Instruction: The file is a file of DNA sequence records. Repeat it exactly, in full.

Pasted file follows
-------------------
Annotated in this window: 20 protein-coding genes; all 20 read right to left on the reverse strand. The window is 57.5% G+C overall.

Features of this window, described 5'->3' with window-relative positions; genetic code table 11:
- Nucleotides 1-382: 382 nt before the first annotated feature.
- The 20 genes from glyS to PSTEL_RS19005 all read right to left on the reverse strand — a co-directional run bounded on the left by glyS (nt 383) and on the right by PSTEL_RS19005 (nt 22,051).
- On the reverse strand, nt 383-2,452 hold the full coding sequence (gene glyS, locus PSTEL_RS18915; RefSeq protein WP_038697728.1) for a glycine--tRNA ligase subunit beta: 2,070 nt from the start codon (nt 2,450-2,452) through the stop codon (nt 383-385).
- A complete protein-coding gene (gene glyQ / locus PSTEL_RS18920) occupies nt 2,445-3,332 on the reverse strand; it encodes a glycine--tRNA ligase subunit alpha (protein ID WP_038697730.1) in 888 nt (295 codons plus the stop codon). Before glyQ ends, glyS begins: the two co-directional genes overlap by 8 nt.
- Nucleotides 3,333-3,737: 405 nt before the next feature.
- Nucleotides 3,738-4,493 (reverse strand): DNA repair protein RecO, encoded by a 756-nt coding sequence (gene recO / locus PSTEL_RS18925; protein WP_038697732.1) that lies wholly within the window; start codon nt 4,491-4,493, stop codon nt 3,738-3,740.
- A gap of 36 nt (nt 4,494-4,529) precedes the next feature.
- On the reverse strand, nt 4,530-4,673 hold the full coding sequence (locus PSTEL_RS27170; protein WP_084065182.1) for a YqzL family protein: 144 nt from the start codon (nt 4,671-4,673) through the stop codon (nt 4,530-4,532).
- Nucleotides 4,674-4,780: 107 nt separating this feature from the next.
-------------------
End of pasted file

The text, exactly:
Annotated in this window: 20 protein-coding genes; all 20 read right to left on the reverse strand. The window is 57.5% G+C overall.

Features of this window, described 5'->3' with window-relative positions; genetic code table 11:
- Nucleotides 1-382: 382 nt before the first annotated feature.
- The 20 genes from glyS to PSTEL_RS19005 all read right to left on the reverse strand — a co-directional run bounded on the left by glyS (nt 383) and on the right by PSTEL_RS19005 (nt 22,051).
- On the reverse strand, nt 383-2,452 hold the full coding sequence (gene glyS, locus PSTEL_RS18915; RefSeq protein WP_038697728.1) for a glycine--tRNA ligase subunit beta: 2,070 nt from the start codon (nt 2,450-2,452) through the stop codon (nt 383-385).
- A complete protein-coding gene (gene glyQ / locus PSTEL_RS18920) occupies nt 2,445-3,332 on the reverse strand; it encodes a glycine--tRNA ligase subunit alpha (protein ID WP_038697730.1) in 888 nt (295 codons plus the stop codon). Before glyQ ends, glyS begins: the two co-directional genes overlap by 8 nt.
- Nucleotides 3,333-3,737: 405 nt before the next feature.
- Nucleotides 3,738-4,493 (reverse strand): DNA repair protein RecO, encoded by a 756-nt coding sequence (gene recO / locus PSTEL_RS18925; protein WP_038697732.1) that lies wholly within the window; start codon nt 4,491-4,493, stop codon nt 3,738-3,740.
- A gap of 36 nt (nt 4,494-4,529) precedes the next feature.
- On the reverse strand, nt 4,530-4,673 hold the full coding sequence (locus PSTEL_RS27170; protein WP_084065182.1) for a YqzL family protein: 144 nt from the start codon (nt 4,671-4,673) through the stop codon (nt 4,530-4,532).
- Nucleotides 4,674-4,780: 107 nt separating this feature from the next.